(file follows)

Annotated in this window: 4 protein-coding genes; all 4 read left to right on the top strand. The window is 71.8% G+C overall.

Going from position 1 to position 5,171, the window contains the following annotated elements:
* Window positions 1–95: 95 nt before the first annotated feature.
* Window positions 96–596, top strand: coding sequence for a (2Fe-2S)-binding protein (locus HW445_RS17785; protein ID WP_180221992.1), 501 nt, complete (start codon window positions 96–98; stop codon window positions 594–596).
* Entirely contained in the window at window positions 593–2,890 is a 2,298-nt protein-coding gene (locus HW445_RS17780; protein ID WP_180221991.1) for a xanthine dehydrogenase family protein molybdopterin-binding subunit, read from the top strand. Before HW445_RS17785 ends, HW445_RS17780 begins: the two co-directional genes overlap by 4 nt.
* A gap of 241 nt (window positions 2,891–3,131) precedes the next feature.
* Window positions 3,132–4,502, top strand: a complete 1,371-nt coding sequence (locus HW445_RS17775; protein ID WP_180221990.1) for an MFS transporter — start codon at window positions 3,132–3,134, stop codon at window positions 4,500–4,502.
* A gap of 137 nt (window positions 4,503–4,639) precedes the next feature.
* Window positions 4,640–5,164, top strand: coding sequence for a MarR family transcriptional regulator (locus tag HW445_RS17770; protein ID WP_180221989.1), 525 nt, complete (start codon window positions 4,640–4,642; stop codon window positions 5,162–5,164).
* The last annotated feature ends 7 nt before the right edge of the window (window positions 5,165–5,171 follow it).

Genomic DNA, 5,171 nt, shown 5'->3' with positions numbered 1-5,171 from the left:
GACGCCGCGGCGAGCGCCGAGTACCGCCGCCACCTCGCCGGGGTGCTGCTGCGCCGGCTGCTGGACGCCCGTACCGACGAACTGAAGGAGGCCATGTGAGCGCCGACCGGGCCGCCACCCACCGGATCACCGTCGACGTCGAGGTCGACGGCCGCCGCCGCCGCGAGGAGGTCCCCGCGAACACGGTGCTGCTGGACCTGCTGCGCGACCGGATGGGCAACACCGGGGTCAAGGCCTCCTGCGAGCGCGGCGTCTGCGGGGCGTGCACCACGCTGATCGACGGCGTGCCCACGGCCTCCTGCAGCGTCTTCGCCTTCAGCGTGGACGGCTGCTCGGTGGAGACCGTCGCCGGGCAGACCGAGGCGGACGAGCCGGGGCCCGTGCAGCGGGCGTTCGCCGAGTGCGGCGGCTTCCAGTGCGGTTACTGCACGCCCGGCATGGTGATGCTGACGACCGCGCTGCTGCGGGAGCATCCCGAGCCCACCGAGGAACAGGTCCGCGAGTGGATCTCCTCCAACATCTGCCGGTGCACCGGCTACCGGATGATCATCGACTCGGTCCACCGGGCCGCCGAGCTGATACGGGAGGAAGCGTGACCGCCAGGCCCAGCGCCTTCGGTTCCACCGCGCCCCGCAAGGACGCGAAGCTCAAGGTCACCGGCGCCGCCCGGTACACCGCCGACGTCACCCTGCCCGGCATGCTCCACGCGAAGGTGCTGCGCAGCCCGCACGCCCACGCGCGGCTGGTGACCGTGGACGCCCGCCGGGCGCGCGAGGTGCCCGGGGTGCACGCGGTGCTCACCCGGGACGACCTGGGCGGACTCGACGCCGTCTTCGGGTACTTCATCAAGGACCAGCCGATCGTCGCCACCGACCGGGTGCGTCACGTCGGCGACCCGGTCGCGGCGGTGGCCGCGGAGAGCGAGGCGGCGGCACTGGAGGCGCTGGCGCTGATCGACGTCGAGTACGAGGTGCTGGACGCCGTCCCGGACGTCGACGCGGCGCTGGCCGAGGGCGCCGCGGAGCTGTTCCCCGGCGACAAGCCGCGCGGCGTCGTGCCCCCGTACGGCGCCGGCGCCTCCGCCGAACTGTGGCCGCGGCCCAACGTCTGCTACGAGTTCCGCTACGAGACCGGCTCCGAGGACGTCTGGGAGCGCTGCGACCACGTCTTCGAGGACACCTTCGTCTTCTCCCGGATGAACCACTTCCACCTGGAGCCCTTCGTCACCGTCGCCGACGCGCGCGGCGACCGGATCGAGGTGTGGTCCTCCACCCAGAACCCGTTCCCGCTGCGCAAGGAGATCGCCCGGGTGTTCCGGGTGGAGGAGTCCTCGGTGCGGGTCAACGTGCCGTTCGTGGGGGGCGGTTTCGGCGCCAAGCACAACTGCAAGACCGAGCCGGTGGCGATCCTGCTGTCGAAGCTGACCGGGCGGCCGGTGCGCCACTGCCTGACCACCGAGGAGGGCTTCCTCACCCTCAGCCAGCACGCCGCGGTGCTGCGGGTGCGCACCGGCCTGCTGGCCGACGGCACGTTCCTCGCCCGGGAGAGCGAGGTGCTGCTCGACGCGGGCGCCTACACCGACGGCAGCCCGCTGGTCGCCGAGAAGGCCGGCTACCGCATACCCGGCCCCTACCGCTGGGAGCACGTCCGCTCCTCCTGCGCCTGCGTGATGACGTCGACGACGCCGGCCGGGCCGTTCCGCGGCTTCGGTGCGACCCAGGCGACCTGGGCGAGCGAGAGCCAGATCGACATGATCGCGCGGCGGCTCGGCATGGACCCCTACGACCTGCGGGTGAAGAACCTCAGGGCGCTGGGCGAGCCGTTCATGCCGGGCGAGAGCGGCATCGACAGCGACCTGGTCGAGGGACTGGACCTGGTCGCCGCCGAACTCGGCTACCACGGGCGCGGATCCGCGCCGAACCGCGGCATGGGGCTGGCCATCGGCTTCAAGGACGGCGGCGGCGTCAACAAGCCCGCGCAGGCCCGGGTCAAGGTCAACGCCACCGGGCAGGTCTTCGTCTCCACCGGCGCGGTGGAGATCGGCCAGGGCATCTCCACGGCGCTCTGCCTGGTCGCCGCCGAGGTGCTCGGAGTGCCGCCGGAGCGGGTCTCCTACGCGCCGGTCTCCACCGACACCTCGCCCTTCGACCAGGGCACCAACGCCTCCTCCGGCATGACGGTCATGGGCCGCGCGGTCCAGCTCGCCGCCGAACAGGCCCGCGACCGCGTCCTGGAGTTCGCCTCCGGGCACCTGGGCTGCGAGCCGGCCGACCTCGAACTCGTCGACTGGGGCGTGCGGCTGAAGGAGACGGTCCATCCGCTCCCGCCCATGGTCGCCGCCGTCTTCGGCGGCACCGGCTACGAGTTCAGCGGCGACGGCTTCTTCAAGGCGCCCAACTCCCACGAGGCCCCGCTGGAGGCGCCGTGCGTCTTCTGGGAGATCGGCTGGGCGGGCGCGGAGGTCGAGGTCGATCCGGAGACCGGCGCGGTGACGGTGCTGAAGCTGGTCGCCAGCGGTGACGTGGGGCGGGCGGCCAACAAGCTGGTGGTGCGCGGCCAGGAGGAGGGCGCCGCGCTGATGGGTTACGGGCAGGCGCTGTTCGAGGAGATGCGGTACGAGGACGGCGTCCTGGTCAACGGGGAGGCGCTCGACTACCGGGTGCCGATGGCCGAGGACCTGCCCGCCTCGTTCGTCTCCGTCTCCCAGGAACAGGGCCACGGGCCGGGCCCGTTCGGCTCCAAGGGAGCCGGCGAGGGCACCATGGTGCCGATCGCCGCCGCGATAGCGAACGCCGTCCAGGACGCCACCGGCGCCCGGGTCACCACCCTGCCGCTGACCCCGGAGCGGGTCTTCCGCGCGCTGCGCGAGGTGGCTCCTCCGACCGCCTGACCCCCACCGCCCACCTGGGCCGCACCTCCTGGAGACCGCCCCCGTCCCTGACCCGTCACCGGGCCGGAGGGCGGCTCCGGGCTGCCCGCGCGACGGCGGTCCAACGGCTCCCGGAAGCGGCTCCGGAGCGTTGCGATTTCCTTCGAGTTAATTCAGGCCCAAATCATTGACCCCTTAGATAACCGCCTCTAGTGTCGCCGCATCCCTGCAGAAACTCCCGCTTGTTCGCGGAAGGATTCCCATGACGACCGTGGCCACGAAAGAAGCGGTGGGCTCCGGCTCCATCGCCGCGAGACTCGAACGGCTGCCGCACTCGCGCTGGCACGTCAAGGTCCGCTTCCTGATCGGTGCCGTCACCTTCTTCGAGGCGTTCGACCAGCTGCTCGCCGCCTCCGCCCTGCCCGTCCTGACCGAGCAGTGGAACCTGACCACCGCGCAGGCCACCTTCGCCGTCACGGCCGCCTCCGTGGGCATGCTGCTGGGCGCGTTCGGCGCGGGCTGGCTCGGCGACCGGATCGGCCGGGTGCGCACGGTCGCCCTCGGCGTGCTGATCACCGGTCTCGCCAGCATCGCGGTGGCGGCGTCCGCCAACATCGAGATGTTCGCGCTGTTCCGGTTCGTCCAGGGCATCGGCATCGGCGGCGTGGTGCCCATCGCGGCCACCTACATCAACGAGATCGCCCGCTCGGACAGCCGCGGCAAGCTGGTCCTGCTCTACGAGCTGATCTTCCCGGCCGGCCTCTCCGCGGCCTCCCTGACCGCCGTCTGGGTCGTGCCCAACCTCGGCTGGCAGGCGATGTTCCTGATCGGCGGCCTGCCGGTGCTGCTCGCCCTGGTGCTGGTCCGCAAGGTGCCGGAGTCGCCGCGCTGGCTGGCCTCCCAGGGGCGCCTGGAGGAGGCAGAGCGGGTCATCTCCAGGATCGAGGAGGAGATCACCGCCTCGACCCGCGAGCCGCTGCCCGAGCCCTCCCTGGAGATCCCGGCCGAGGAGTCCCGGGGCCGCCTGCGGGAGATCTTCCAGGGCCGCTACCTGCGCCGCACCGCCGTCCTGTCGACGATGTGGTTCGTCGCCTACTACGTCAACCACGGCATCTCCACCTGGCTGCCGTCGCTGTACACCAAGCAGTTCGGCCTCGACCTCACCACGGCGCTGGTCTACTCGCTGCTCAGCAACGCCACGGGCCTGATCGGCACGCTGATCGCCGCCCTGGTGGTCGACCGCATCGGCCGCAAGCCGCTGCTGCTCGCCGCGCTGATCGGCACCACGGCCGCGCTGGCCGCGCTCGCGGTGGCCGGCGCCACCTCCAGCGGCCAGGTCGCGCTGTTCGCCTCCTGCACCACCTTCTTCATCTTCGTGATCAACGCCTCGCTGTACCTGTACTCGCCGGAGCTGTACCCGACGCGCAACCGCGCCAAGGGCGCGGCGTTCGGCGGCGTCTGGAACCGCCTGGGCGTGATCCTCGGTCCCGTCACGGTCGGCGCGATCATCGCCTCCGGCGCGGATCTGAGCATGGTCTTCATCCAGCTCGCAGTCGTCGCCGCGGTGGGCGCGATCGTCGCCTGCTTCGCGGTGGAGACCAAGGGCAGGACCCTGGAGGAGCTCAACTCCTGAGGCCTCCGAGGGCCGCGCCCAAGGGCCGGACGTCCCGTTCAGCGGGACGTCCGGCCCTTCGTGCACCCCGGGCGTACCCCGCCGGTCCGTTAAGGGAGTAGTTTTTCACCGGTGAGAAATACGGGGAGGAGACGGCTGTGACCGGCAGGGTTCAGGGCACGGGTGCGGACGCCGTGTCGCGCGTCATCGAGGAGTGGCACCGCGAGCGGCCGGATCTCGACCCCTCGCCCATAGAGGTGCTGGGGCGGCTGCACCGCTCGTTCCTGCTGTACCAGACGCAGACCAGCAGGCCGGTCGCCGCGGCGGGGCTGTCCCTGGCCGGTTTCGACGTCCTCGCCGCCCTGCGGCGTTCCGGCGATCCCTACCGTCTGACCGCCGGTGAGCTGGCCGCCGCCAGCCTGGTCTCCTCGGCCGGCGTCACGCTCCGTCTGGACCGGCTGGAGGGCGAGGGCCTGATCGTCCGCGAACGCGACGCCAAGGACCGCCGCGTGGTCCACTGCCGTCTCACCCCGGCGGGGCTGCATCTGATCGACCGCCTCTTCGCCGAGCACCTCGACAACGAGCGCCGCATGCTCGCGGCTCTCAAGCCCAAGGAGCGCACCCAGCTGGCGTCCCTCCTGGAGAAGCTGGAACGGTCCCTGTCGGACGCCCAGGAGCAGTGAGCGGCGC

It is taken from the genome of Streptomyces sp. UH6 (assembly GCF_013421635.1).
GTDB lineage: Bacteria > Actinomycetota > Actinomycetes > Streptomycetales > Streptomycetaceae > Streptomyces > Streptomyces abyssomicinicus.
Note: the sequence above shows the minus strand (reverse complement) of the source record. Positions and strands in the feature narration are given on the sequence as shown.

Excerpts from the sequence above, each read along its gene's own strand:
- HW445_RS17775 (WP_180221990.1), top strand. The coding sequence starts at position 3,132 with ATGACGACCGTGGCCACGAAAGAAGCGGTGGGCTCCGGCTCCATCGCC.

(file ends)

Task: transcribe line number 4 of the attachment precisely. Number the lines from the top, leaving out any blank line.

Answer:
* Window positions 96–596, top strand: coding sequence for a (2Fe-2S)-binding protein (locus HW445_RS17785; protein ID WP_180221992.1), 501 nt, complete (start codon window positions 96–98; stop codon window positions 594–596).